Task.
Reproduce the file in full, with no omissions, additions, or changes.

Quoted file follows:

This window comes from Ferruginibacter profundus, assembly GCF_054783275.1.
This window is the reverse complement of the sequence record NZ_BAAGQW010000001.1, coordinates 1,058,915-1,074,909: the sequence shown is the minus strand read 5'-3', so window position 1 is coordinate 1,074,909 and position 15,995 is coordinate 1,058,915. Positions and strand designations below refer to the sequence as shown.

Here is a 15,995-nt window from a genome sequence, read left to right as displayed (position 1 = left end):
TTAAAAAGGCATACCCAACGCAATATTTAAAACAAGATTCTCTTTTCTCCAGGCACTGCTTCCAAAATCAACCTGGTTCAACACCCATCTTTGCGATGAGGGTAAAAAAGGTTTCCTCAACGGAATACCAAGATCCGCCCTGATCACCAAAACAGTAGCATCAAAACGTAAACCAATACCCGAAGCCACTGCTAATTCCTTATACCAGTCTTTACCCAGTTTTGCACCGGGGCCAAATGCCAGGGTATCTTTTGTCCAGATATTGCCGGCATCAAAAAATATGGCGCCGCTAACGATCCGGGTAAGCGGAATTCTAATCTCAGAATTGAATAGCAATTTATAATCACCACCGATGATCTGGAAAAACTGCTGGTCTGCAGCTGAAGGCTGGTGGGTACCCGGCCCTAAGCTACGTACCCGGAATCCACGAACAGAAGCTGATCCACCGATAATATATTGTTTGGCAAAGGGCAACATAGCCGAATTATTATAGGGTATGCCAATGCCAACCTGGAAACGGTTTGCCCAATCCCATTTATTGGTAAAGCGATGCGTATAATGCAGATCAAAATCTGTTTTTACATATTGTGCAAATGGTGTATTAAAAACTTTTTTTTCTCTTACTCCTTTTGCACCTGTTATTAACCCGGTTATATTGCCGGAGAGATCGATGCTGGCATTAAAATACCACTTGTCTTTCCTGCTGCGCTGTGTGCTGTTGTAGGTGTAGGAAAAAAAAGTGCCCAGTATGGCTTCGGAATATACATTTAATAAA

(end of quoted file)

This window comes from Ferruginibacter profundus, assembly GCF_054783275.1.
This window is the reverse complement of the sequence record NZ_BAAGQW010000001.1, coordinates 1,058,915-1,074,909: the sequence shown is the minus strand read 5'-3', so window position 1 is coordinate 1,074,909 and position 15,995 is coordinate 1,058,915. Positions and strand designations below refer to the sequence as shown.

Here is a 15,995-nt window from a genome sequence, read left to right as displayed (position 1 = left end):
TTAAAAAGGCATACCCAACGCAATATTTAAAACAAGATTCTCTTTTCTCCAGGCACTGCTTCCAAAATCAACCTGGTTCAACACCCATCTTTGCGATGAGGGTAAAAAAGGTTTCCTCAACGGAATACCAAGATCCGCCCTGATCACCAAAACAGTAGCATCAAAACGTAAACCAATACCCGAAGCCACTGCTAATTCCTTATACCAGTCTTTACCCAGTTTTGCACCGGGGCCAAATGCCAGGGTATCTTTTGTCCAGATATTGCCGGCATCAAAAAATATGGCGCCGCTAACGATCCGGGTAAGCGGAATTCTAATCTCAGAATTGAATAGCAATTTATAATCACCACCGATGATCTGGAAAAACTGCTGGTCTGCAGCTGAAGGCTGGTGGGTACCCGGCCCTAAGCTACGTACCCGGAATCCACGAACAGAAGCTGATCCACCGATAATATATTGTTTGGCAAAGGGCAACATAGCCGAATTATTATAGGGTATGCCAATGCCAACCTGGAAACGGTTTGCCCAATCCCATTTATTGGTAAAGCGATGCGTATAATGCAGATCAAAATCTGTTTTTACATATTGTGCAAATGGTGTATTAAAAACTTTTTTTTCTCTTACTCCTTTTGCACCTGTTATTAACCCGGTTATATTGCCGGAGAGATCGATGCTGGCATTAAAATACCACTTGTCTTTCCTGCTGCGCTGTGTGCTGTTGTAGGTGTAGGAAAAAAAAGTGCCCAGTATGGCTTCGGAATATACATTTAATAAA